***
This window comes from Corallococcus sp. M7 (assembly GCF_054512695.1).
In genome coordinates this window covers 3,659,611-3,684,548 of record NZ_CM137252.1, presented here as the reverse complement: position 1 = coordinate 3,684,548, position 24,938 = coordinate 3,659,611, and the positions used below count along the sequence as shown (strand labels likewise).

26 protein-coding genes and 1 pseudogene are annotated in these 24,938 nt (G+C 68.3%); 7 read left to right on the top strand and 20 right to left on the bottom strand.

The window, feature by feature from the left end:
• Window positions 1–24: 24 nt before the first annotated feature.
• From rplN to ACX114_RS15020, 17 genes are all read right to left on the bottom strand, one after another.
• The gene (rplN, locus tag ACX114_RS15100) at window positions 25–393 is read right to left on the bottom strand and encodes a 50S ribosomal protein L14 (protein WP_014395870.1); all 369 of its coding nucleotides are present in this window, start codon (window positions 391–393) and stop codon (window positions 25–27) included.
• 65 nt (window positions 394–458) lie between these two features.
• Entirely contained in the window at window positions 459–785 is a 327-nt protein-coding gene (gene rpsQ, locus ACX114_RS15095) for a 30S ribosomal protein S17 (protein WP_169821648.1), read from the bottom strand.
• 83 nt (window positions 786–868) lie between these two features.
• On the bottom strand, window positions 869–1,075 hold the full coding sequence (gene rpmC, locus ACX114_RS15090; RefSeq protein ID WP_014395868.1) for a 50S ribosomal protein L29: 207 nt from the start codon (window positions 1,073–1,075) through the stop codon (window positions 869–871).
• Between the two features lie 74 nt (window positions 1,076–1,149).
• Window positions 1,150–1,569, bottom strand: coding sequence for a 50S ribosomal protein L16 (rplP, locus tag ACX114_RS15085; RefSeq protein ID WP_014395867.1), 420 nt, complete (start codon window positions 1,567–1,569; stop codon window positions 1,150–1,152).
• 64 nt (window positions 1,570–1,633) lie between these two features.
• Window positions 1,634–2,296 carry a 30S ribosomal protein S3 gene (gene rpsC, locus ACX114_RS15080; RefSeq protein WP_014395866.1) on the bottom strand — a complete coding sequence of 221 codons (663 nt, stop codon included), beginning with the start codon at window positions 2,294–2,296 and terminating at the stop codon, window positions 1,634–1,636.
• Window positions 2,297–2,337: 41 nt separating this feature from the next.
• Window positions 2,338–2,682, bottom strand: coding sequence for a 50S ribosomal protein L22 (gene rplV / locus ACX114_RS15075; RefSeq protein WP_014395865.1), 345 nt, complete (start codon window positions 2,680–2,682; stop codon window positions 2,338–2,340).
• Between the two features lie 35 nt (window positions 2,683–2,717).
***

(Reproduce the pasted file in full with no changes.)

This window comes from Corallococcus sp. M7 (assembly GCF_054512695.1).
In genome coordinates this window covers 3,659,611-3,684,548 of record NZ_CM137252.1, presented here as the reverse complement: position 1 = coordinate 3,684,548, position 24,938 = coordinate 3,659,611, and the positions used below count along the sequence as shown (strand labels likewise).

26 protein-coding genes and 1 pseudogene are annotated in these 24,938 nt (G+C 68.3%); 7 read left to right on the top strand and 20 right to left on the bottom strand.

The window, feature by feature from the left end:
• Window positions 1–24: 24 nt before the first annotated feature.
• From rplN to ACX114_RS15020, 17 genes are all read right to left on the bottom strand, one after another.
• The gene (rplN, locus tag ACX114_RS15100) at window positions 25–393 is read right to left on the bottom strand and encodes a 50S ribosomal protein L14 (protein WP_014395870.1); all 369 of its coding nucleotides are present in this window, start codon (window positions 391–393) and stop codon (window positions 25–27) included.
• 65 nt (window positions 394–458) lie between these two features.
• Entirely contained in the window at window positions 459–785 is a 327-nt protein-coding gene (gene rpsQ, locus ACX114_RS15095) for a 30S ribosomal protein S17 (protein WP_169821648.1), read from the bottom strand.
• 83 nt (window positions 786–868) lie between these two features.
• On the bottom strand, window positions 869–1,075 hold the full coding sequence (gene rpmC, locus ACX114_RS15090; RefSeq protein ID WP_014395868.1) for a 50S ribosomal protein L29: 207 nt from the start codon (window positions 1,073–1,075) through the stop codon (window positions 869–871).
• Between the two features lie 74 nt (window positions 1,076–1,149).
• Window positions 1,150–1,569, bottom strand: coding sequence for a 50S ribosomal protein L16 (rplP, locus tag ACX114_RS15085; RefSeq protein ID WP_014395867.1), 420 nt, complete (start codon window positions 1,567–1,569; stop codon window positions 1,150–1,152).
• 64 nt (window positions 1,570–1,633) lie between these two features.
• Window positions 1,634–2,296 carry a 30S ribosomal protein S3 gene (gene rpsC, locus ACX114_RS15080; RefSeq protein WP_014395866.1) on the bottom strand — a complete coding sequence of 221 codons (663 nt, stop codon included), beginning with the start codon at window positions 2,294–2,296 and terminating at the stop codon, window positions 1,634–1,636.
• Window positions 2,297–2,337: 41 nt separating this feature from the next.
• Window positions 2,338–2,682, bottom strand: coding sequence for a 50S ribosomal protein L22 (gene rplV / locus ACX114_RS15075; RefSeq protein WP_014395865.1), 345 nt, complete (start codon window positions 2,680–2,682; stop codon window positions 2,338–2,340).
• Between the two features lie 35 nt (window positions 2,683–2,717).